Lawmakers also drew contrasts between Sen. Obama and Sen. McCain, who differs in style from President Bush but, they said, is likely to push forward the same priorities.

"Part of the problem with the Republican side and McCain — they are exhausted," Rep. Kanjorski said. "They are sort of hurting, straining for new thoughts. And because the McCain people will have to follow the regular Republican ideology, I don't think they'll attract much support in the Congress. In perilous times like we have now where you have instability and potential catastrophe, what has happened is there has been a failure of ideological approaches."

Rep. Wilson added that "one of the reasons we are in the situation we are in now is because the Bush-McCain way of governing has not had any oversight."

Rep. Frank said he was convinced a President McCain would take much of his advice from former Sen. Phil Gramm, who resigned as an economic adviser to the Arizona Republican after publicly saying the United States had become "a nation of whiners."

Rep. Frank said Mr. Gramm's influence would turn his own set of priorities on its head.

"McCain's chief economic adviser is still Phil Gramm; he's kind of the antithesis," Rep. Frank said.

"Phil is really on the opposite end of the spectrum. He's one of the very ardent deregulators and we have sharp differences," Rep. Frank said.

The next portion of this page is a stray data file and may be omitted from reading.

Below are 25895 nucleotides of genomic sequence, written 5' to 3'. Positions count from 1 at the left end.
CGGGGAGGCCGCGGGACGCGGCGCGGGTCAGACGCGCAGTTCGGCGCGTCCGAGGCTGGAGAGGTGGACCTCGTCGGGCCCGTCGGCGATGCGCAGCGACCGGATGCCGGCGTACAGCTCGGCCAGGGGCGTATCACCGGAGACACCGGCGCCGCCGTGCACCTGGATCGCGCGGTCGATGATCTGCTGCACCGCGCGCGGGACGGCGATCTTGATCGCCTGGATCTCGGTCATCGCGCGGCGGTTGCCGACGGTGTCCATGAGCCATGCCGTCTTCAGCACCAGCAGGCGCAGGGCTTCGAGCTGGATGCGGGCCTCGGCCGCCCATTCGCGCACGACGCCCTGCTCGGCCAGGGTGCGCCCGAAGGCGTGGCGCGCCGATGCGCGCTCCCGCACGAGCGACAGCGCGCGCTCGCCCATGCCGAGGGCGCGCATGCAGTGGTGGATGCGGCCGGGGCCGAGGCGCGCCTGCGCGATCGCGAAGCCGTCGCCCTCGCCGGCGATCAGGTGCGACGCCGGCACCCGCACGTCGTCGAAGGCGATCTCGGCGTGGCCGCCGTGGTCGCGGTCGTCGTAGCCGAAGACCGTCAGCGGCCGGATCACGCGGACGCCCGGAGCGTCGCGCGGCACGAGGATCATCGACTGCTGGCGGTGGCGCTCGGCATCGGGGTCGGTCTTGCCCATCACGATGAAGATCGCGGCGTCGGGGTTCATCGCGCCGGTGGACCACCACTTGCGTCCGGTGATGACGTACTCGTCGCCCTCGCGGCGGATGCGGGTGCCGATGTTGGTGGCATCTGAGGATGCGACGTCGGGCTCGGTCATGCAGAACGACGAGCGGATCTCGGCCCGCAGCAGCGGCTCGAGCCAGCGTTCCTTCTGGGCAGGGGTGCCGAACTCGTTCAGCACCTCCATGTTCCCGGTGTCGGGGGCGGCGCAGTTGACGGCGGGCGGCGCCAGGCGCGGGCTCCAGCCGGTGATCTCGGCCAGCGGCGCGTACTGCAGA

Regulatory restructuring, the next long-range topic in financial services matters, is an example of where Rep. Frank said he does not trust Mr. Gramm's point of view.

"One issue, you extend some kind of supervision to the investment banks. That's what Ben Bernanke just said. That's the total antithesis to what was done in Gramm-Leach-Bliley, which made sure they could get into business without that," Rep. Frank said.

Not every lawmaker was so negative. Rep. Dennis Moore, the policy chairman at the Blue Dog coalition, a group of Democrats who support balancing the budget, said he had "great respect for John McCain."

But he said Sen. Obama was still the better choice.

"Obama would work closer with us on some financial services issues," Rep. Moore said.

Initially it was thought that the economic environment and housing downturn favored Sen. Obama's chances and those of other Democrats, but the outcome remains too close to call. Rep. Kanjorski, for example, is in the fight of his life to get re-elected this fall against a challenger who has distinguished himself as tough on immigration.

During an appearance at a financial literacy event sponsored by the Financial Services Roundtable at Mile High Station, Rep. Kanjorski sought out Sen. Tom Harkin of Iowa to tell him of his difficult circumstances. Sen. Harkin promised to do what he could to help.

Though he is focused on his own race, Rep. Kanjorski said he is hopeful of Sen. Obama's chances.

"I'm sort of optimistic from a political standpoint that Obama will be the next president," he said.